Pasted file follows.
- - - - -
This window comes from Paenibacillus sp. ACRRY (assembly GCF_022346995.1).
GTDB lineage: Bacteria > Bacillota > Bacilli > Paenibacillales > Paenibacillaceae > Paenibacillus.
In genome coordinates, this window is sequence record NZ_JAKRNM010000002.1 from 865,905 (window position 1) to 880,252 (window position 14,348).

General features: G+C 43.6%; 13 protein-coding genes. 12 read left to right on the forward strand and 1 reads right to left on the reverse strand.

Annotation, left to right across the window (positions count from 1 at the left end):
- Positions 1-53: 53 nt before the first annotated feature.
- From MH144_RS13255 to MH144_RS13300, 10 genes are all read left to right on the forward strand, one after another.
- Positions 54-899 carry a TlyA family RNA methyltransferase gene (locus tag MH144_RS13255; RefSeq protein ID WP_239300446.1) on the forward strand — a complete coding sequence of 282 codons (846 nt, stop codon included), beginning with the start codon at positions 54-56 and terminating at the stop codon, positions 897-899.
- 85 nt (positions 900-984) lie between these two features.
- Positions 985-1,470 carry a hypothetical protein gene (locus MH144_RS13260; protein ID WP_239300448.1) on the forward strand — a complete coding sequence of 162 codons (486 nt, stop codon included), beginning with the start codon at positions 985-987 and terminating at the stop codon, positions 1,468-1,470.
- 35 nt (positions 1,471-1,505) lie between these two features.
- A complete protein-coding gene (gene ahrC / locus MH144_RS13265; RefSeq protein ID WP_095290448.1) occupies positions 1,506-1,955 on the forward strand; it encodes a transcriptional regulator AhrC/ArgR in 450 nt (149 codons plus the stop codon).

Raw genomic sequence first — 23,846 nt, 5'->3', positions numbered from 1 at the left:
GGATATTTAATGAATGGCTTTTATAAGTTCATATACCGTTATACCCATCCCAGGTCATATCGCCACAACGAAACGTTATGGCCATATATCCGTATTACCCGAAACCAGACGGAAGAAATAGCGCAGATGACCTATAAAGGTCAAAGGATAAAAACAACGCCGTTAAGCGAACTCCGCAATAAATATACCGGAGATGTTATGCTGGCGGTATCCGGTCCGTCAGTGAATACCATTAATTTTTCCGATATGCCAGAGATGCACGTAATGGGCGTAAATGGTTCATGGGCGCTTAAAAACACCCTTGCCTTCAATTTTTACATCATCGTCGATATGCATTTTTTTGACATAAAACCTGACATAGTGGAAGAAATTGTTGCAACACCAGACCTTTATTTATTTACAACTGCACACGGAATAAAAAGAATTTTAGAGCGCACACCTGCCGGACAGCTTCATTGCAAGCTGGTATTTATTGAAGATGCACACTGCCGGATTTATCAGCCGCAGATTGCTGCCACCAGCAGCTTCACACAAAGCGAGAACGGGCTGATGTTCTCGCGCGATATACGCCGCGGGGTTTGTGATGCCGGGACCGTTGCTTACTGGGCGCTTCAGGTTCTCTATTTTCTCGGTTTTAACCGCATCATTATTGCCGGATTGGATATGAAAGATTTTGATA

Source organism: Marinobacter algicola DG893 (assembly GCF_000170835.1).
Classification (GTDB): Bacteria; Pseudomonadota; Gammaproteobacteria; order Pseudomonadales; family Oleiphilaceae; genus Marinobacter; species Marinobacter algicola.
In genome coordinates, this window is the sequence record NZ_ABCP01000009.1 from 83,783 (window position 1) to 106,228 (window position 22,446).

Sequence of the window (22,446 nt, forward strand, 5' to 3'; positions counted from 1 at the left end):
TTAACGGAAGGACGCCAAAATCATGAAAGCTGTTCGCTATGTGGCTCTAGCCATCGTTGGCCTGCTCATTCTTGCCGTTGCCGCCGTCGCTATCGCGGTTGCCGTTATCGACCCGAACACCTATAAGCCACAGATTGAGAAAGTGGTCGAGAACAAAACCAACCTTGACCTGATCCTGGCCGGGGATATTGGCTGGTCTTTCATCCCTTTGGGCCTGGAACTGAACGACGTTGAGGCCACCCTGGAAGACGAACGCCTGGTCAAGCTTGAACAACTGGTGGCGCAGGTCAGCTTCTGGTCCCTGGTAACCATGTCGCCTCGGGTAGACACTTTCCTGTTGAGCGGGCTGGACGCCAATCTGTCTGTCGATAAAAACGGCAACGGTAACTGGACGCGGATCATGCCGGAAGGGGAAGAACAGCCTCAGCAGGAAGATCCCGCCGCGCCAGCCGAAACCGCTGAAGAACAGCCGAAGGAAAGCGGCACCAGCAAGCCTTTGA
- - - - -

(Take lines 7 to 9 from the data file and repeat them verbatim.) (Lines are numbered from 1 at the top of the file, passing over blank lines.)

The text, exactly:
- From MH144_RS13255 to MH144_RS13300, 10 genes are all read left to right on the forward strand, one after another.
- Positions 54-899 carry a TlyA family RNA methyltransferase gene (locus tag MH144_RS13255; RefSeq protein ID WP_239300446.1) on the forward strand — a complete coding sequence of 282 codons (846 nt, stop codon included), beginning with the start codon at positions 54-56 and terminating at the stop codon, positions 897-899.
- 85 nt (positions 900-984) lie between these two features.